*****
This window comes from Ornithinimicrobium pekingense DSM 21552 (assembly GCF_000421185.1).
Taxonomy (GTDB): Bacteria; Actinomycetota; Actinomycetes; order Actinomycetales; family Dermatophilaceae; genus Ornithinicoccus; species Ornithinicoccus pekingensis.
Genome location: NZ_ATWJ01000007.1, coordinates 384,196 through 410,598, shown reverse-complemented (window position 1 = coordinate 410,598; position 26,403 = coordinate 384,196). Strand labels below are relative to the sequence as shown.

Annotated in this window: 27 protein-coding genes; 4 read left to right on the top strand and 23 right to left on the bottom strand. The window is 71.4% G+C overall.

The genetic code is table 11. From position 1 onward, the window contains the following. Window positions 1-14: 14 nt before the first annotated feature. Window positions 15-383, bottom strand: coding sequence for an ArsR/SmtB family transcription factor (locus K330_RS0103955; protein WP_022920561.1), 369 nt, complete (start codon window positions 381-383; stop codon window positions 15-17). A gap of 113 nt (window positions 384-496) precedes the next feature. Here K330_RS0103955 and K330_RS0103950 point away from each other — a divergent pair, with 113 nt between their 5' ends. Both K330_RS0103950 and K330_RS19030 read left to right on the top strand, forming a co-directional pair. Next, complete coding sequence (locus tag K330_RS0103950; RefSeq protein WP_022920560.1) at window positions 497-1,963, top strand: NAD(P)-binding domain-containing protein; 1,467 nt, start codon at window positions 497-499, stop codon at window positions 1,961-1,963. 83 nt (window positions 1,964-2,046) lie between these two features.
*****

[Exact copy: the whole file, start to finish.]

This window comes from Ornithinimicrobium pekingense DSM 21552 (assembly GCF_000421185.1).
Taxonomy (GTDB): Bacteria; Actinomycetota; Actinomycetes; order Actinomycetales; family Dermatophilaceae; genus Ornithinicoccus; species Ornithinicoccus pekingensis.
Genome location: NZ_ATWJ01000007.1, coordinates 384,196 through 410,598, shown reverse-complemented (window position 1 = coordinate 410,598; position 26,403 = coordinate 384,196). Strand labels below are relative to the sequence as shown.

Annotated in this window: 27 protein-coding genes; 4 read left to right on the top strand and 23 right to left on the bottom strand. The window is 71.4% G+C overall.

The genetic code is table 11. From position 1 onward, the window contains the following. Window positions 1-14: 14 nt before the first annotated feature. Window positions 15-383, bottom strand: coding sequence for an ArsR/SmtB family transcription factor (locus K330_RS0103955; protein WP_022920561.1), 369 nt, complete (start codon window positions 381-383; stop codon window positions 15-17). A gap of 113 nt (window positions 384-496) precedes the next feature. Here K330_RS0103955 and K330_RS0103950 point away from each other — a divergent pair, with 113 nt between their 5' ends. Both K330_RS0103950 and K330_RS19030 read left to right on the top strand, forming a co-directional pair. Next, complete coding sequence (locus tag K330_RS0103950; RefSeq protein WP_022920560.1) at window positions 497-1,963, top strand: NAD(P)-binding domain-containing protein; 1,467 nt, start codon at window positions 497-499, stop codon at window positions 1,961-1,963. 83 nt (window positions 1,964-2,046) lie between these two features.